Charles Cros (October 1 1842 - August 9, 1888) was a French poet and inventor who came close to inventing the phonograph. But for us, he is more well known as an important part of the Paris Bohemian revolution. He was an absinthe drinker and friend of the famous imbiber Paul Verlaine (who almost killed him by pouring sulfuric acid in his drink!). Like many of his contemporaries, he lived fast, drank plenty and died young.
With Flowers, and with Women,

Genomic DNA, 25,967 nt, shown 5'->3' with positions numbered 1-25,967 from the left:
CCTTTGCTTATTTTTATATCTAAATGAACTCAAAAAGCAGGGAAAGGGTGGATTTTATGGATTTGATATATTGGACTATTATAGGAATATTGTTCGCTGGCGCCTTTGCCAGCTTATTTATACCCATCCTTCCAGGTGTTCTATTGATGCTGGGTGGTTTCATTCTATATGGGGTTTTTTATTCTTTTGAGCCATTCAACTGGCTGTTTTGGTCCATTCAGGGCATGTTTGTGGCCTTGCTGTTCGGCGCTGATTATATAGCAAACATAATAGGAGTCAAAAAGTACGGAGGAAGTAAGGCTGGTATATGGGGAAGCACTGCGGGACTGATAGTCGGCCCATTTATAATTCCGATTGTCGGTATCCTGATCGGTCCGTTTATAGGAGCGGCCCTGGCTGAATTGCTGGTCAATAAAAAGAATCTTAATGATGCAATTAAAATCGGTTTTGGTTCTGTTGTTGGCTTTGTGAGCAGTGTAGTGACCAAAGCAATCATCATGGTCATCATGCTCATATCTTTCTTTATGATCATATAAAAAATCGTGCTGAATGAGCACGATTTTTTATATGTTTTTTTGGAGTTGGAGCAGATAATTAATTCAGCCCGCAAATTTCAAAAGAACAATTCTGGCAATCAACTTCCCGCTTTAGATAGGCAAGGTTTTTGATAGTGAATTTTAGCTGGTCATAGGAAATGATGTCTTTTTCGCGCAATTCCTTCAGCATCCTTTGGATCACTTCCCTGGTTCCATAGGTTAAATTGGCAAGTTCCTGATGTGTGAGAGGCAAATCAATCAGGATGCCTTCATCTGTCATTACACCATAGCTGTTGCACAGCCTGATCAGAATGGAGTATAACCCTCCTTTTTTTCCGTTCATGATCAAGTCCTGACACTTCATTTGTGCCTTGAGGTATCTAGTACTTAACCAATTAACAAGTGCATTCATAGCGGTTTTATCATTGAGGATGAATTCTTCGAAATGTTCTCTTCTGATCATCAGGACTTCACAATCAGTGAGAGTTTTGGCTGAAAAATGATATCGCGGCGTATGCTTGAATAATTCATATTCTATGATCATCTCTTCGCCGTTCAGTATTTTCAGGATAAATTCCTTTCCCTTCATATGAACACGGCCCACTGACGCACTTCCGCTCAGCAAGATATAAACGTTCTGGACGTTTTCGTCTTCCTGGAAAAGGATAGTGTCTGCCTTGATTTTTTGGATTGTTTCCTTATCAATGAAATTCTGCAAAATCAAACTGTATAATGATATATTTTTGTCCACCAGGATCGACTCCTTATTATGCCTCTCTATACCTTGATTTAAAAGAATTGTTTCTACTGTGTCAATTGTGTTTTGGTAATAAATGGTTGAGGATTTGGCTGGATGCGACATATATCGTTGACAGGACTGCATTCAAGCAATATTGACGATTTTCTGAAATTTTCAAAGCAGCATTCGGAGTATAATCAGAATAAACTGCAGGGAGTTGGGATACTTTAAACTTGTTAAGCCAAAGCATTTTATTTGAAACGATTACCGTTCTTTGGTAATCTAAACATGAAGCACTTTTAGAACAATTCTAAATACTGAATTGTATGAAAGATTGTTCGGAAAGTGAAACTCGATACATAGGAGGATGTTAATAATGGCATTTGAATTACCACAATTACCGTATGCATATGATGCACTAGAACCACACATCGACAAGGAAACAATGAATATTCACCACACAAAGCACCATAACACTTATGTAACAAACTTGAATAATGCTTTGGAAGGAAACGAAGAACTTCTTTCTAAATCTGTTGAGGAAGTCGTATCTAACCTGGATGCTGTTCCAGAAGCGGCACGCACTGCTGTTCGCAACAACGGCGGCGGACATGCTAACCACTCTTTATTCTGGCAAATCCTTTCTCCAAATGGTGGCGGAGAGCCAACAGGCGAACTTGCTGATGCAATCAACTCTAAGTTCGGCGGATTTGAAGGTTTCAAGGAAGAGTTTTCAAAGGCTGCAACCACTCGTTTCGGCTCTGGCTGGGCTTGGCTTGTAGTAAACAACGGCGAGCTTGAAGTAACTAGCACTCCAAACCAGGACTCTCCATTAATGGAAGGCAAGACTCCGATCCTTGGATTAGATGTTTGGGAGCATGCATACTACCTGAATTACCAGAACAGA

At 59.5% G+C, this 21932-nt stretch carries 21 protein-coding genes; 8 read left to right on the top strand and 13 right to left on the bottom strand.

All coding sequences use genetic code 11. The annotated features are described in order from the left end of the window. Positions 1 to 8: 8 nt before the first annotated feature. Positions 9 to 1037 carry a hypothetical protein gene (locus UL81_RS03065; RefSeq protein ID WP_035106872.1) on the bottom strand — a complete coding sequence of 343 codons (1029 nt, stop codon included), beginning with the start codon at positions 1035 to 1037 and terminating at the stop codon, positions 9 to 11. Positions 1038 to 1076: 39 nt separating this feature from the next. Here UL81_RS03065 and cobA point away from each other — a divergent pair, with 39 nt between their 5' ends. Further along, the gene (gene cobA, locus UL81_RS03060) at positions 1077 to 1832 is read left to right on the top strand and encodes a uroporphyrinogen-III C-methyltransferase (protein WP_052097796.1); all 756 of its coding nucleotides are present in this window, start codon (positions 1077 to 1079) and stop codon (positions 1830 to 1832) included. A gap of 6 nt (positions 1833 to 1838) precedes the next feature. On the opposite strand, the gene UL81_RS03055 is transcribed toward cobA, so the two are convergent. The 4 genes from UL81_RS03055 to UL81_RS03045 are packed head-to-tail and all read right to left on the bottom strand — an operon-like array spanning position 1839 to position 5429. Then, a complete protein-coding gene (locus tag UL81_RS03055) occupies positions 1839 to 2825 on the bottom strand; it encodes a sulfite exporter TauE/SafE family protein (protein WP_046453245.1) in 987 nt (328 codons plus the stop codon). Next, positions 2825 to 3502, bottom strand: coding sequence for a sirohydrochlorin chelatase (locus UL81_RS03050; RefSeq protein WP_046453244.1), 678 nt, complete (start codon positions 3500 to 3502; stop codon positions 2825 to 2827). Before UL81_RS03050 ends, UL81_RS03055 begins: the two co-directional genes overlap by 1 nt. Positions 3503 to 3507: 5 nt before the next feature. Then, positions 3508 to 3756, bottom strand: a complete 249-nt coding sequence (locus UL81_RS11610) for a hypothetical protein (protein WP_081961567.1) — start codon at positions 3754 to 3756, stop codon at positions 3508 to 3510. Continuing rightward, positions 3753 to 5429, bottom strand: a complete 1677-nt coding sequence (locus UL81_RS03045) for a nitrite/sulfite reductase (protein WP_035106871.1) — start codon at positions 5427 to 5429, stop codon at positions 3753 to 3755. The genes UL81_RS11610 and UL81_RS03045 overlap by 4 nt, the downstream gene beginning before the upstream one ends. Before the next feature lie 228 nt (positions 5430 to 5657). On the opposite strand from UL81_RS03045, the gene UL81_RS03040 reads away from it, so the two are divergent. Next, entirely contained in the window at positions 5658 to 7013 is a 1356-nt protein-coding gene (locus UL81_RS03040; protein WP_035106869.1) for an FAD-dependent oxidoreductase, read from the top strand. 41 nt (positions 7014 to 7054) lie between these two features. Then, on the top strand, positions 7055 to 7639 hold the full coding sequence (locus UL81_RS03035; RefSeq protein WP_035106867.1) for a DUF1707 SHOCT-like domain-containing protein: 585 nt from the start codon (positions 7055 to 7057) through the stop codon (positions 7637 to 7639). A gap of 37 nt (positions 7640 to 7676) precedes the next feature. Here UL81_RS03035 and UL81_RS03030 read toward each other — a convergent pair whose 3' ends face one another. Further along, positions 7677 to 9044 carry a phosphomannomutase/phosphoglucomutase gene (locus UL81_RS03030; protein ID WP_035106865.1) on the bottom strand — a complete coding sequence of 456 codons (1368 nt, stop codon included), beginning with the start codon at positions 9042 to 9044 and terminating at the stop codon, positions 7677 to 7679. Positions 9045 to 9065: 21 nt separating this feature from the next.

With Absinthe, and with this Fire,
We can divert ourselves a while,
Act out our part in some drama.
Absinthe, on a winter evening,
Lights up in green the sooty soul;
And Flowers, on the beloved,
Grow fragrant before the clear Fire.
Later, kisses lose their charm
Having lasted several seasons;
And after mutual betrayals
We part one day without a tear.
We burn letters and bouquets.
And fire takes our bower;
And if sad life is salvaged
Still there is Absinthe and its hiccups..
The portraits are eaten by flames..
Shrivelled fingers tremble..
We die from sleeping long
With Flowers, and with Women.